it.

You should use Draft view for these lessons. Before moving ahead, make sure you are in Draft
view:

1. Click the View tab.


2. Click Draft in the Document Views group. When the Draft option is selected it
appears in a contrasting color.

Click

During the lessons that follow, you will be asked to "click" items and to choose tabs. When asked
to click:
1. Point to the item.
2. Press your left mouse button once.

If you are asked to double-click an item:


1. Point to the item.
2. Quickly press your left mouse button twice.

If you are asked to right-click:


1. Point to the item.
2. Press your right mouse button.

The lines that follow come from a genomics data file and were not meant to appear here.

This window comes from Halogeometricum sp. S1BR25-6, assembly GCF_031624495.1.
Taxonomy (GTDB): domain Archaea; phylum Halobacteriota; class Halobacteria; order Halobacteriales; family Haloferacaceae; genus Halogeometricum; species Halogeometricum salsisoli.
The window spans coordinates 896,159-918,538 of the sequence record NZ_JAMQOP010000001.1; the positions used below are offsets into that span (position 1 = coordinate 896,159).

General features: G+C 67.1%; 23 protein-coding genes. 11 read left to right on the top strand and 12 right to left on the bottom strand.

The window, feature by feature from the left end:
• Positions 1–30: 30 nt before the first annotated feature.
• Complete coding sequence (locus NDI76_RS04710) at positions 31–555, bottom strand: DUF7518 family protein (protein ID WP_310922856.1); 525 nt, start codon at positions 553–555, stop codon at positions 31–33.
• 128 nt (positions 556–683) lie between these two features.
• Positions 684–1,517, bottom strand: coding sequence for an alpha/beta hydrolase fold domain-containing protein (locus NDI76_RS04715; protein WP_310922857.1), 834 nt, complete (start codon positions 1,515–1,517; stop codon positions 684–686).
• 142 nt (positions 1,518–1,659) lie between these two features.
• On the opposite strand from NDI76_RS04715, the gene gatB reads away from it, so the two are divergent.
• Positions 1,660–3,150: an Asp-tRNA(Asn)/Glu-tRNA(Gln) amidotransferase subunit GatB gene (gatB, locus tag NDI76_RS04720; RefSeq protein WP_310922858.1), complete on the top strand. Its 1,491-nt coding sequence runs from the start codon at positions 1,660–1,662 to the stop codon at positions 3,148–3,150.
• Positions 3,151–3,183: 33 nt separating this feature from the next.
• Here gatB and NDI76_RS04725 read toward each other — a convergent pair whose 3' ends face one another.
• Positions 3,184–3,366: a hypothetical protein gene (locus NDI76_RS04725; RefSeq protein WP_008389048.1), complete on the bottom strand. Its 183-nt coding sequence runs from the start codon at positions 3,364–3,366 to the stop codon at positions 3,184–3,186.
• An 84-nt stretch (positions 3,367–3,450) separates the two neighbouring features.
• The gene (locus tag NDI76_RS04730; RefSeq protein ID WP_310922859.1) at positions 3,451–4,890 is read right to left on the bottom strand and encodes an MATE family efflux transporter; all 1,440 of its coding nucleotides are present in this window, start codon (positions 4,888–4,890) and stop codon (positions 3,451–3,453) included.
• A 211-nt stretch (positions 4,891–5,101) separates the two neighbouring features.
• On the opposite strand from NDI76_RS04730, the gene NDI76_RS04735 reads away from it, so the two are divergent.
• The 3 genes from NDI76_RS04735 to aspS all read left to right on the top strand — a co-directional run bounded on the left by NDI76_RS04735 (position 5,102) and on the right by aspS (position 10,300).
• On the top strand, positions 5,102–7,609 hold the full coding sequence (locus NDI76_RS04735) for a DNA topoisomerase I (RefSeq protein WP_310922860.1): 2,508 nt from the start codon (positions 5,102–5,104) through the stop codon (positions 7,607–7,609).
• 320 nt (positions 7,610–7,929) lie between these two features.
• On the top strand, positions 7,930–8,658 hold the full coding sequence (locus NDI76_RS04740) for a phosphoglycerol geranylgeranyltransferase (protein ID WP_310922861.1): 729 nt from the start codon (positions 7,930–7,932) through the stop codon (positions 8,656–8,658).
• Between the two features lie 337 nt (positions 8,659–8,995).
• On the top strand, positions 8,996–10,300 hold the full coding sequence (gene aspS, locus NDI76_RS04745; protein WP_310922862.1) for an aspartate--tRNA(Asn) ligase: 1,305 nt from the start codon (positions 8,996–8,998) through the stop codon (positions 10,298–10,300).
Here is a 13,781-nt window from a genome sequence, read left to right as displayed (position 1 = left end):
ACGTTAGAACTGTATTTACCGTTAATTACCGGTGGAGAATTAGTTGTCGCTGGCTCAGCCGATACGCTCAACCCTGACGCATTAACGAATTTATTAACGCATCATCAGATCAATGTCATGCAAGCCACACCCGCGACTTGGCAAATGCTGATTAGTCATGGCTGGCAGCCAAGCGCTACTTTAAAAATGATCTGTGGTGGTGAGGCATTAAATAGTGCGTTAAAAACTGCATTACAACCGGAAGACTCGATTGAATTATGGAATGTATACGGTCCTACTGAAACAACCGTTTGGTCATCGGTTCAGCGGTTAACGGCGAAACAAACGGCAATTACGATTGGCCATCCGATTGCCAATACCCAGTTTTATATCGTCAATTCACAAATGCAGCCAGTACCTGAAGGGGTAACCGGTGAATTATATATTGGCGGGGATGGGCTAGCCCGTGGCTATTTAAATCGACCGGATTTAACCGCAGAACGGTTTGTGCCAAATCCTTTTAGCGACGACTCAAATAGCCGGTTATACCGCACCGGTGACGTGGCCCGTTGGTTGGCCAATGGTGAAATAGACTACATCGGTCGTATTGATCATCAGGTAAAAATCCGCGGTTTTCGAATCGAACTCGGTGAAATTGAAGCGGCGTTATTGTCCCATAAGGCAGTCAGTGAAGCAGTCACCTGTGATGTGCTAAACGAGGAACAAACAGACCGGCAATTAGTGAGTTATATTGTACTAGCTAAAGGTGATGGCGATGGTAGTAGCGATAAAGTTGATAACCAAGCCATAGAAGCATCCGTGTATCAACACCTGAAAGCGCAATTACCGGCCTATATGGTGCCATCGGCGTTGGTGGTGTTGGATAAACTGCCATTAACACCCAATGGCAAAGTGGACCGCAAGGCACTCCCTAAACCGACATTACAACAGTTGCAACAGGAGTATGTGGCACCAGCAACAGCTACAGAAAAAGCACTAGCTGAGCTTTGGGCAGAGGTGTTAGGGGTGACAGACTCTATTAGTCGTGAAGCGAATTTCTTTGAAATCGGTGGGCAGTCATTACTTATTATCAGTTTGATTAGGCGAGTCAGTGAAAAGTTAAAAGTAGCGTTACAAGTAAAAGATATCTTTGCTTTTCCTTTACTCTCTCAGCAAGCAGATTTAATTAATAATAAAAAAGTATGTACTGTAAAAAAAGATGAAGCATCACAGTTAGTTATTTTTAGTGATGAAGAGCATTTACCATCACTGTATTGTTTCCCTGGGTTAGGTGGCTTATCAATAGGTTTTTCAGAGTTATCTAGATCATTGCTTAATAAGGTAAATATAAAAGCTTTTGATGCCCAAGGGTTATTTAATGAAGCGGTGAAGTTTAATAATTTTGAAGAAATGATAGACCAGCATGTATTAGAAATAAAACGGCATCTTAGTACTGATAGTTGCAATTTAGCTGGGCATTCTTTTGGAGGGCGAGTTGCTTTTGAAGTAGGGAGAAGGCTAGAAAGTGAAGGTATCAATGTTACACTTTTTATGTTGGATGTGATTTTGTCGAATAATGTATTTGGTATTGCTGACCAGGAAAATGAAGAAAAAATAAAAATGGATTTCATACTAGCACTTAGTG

If you are asked to choose a tab, click the tab.

Understanding Nonprinting Characters


Certain characters, called nonprinting caharacters, do not print and will not appear in your
printed document but do affect your document layout. You can elect to see these characters on
the screen as you type or you can elect to have them remain invisible. For these lessons, opt to
see them onscreen. This table describes most of them:
Character

Denotes

A tab
.

A space

The end of a paragraph


Hidden text

To view nonprinting characters:

1. Choose the Home tab.


2. Click the Show/Hide button
in the Paragraph group . The Show/Hide button
appears in a contrasting color, when it is selected.

Create Sample Data and Select Text


If you type =rand() in your Word document and then press Enter, Word creates three paragraphs.
You can use these paragraphs to practice what you learn. Throughout these lessons, you will be